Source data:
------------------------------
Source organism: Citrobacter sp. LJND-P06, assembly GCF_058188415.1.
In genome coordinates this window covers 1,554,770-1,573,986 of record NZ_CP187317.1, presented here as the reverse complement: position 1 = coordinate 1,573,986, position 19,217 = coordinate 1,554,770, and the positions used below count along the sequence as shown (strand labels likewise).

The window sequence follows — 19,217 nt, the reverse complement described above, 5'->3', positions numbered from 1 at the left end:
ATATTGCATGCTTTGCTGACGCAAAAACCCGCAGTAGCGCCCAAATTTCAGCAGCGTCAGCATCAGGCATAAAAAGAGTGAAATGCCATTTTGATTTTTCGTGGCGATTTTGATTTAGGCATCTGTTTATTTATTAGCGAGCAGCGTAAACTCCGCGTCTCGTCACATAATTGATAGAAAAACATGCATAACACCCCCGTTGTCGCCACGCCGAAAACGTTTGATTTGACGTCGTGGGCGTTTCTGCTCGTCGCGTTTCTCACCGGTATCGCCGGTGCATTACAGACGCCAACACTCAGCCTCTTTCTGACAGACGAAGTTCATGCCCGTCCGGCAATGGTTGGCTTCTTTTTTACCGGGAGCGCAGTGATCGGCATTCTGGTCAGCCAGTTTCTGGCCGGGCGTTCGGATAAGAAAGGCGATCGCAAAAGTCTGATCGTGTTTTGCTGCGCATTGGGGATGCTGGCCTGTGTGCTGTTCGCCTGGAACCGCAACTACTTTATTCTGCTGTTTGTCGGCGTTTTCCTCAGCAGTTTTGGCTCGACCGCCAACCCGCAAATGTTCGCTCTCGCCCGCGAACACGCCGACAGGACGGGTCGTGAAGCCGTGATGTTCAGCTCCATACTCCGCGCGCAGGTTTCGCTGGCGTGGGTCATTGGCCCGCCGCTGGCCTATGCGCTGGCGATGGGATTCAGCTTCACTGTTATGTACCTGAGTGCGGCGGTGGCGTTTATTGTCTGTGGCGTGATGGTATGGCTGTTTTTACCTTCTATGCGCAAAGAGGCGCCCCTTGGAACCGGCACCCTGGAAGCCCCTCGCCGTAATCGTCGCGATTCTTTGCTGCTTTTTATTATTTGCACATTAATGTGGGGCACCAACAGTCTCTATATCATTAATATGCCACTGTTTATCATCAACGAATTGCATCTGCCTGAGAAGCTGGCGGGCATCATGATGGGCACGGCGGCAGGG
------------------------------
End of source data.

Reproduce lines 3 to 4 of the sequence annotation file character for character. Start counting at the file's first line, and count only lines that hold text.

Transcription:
The window sequence follows — 19,217 nt, the reverse complement described above, 5'->3', positions numbered from 1 at the left end:
ATATTGCATGCTTTGCTGACGCAAAAACCCGCAGTAGCGCCCAAATTTCAGCAGCGTCAGCATCAGGCATAAAAAGAGTGAAATGCCATTTTGATTTTTCGTGGCGATTTTGATTTAGGCATCTGTTTATTTATTAGCGAGCAGCGTAAACTCCGCGTCTCGTCACATAATTGATAGAAAAACATGCATAACACCCCCGTTGTCGCCACGCCGAAAACGTTTGATTTGACGTCGTGGGCGTTTCTGCTCGTCGCGTTTCTCACCGGTATCGCCGGTGCATTACAGACGCCAACACTCAGCCTCTTTCTGACAGACGAAGTTCATGCCCGTCCGGCAATGGTTGGCTTCTTTTTTACCGGGAGCGCAGTGATCGGCATTCTGGTCAGCCAGTTTCTGGCCGGGCGTTCGGATAAGAAAGGCGATCGCAAAAGTCTGATCGTGTTTTGCTGCGCATTGGGGATGCTGGCCTGTGTGCTGTTCGCCTGGAACCGCAACTACTTTATTCTGCTGTTTGTCGGCGTTTTCCTCAGCAGTTTTGGCTCGACCGCCAACCCGCAAATGTTCGCTCTCGCCCGCGAACACGCCGACAGGACGGGTCGTGAAGCCGTGATGTTCAGCTCCATACTCCGCGCGCAGGTTTCGCTGGCGTGGGTCATTGGCCCGCCGCTGGCCTATGCGCTGGCGATGGGATTCAGCTTCACTGTTATGTACCTGAGTGCGGCGGTGGCGTTTATTGTCTGTGGCGTGATGGTATGGCTGTTTTTACCTTCTATGCGCAAAGAGGCGCCCCTTGGAACCGGCACCCTGGAAGCCCCTCGCCGTAATCGTCGCGATTCTTTGCTGCTTTTTATTATTTGCACATTAATGTGGGGCACCAACAGTCTCTATATCATTAATATGCCACTGTTTATCATCAACGAATTGCATCTGCCTGAGAAGCTGGCGGGCATCATGATGGGCACGGCGGCAGGG